• Be a role model – children tend to copy behaviour so if they see you eating a healthy diet, they will too.

    The advice isn’t to just cut down on sugar – demonising one ingredient isn’t always very helpful. We should encourage our children to eat healthier snacks and have more nutritious drinks, eat more fruit and vegetables and increase fibre by having wholemeal and wholegrain options. Being really active is also key, and encouraging different sports and activities is equally as important. 

    Sugar quiz

    Do you want to check out how good your sugar knowledge really is? Try our fun, interactive quiz to see if you have your sugar facts in shape...  

    Everything you need to know about sugar

    Discover our guides to a healthy diet for young children, a healthy diet for school children and a healthy diet for adolescents. Curious about quitting sugar or finding alternative sweet substitutes? Find out all you need to know about sugar in our expert guides.

    Emer Delaney BSc (Hons), RD has an honours degree in Human Nutrition and Dietetics from the University of Ulster. She has worked as a dietitian in some of London's top teaching hospitals and is currently based in Chelsea.

    This article was last reviewed on 3rd January 2019 by Emer Delaney.

    Do you think children consume too much sugar? Would you agree with a sugar tax on soft drinks? Or do you think the impact of sugar is overrated when it comes to children's health? We'd love to hear your opinions...

    Comments, questions and tips

    Sign in or create your My Good Food account to join the discussion.
    17th May, 2016
    Articles like these are very informative but they aren't going to solve the childhood obesity problem. Only parents can do that. It starts at home. My boyfriend has a 29-year-old daughter who is morbidly obese (300 lb+) and she easily feeds her 9-year-old daughter 80 grams of sugar a day (multiple Sprites and various sugary treats in lieu of dinner when she turns up her nose at anything remotely healthy)...4 times the recommended allowance. Last night she came for dinner at my house because it was my boyfriend's birthday and her mom let her forego fajitas and have not just 1 but 2 pieces of birthday cake instead. I believe she WANTS her daughter to look like her. We've tried talking to her numerous times and have tried encouraging better eating habits but she seems actually proud that her daughter is "off the charts" at the doctor's office. She actually dumps MORE sugar on her already pre-sweetened cereal. It has caused many fights between my boyfriend and I because we feel powerless to help her. Now she is expecting her second baby and she will be harming another human life. Until parents break the cycle of "loving their children to death with sugar," it will continue and eventually our world will look like the very round characters in Wall-E. Making your child obese is child abuse, and I wish more parents would recognize that.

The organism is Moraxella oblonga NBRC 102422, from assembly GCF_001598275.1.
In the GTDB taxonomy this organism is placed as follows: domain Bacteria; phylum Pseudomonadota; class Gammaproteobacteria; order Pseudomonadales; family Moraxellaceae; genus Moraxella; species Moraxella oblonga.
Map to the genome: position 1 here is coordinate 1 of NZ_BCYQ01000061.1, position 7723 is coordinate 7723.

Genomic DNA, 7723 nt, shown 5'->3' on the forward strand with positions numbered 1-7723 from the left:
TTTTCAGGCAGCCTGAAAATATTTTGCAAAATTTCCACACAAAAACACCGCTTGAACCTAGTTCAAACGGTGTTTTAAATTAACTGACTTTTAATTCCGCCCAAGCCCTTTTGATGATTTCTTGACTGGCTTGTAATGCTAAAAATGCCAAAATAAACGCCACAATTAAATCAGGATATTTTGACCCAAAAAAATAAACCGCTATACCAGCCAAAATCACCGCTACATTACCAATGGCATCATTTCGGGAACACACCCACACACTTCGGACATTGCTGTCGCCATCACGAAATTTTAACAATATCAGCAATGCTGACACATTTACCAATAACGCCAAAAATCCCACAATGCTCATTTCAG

12th Apr, 2016
    Very useful for parents. Thanks for sharing. Being a role model is the most important while developing eating habits
    Maya Khan
    30th Mar, 2016
    Every parents should know it. Thanks for share it. We have to aware of child health, take junk food also. We can choose some food snacks which containing low sugar. We produce some protein bar that contain low sugar and fulfill our body nutrition. ===)>>>>
    Madison Clough's picture
    Madison Clough
    8th Feb, 2019
    What are some healthy replacements for snacks for kids
    goodfoodteam's picture
    8th Feb, 2019
    Thanks for your question. We have a collection of snack recipes for children with lots of great inspiration:
    Be the first to suggest a tip for this recipe...Got your own twist on this recipe? Or do you have suggestions for possible swaps and additions? We’d love to hear your ideas.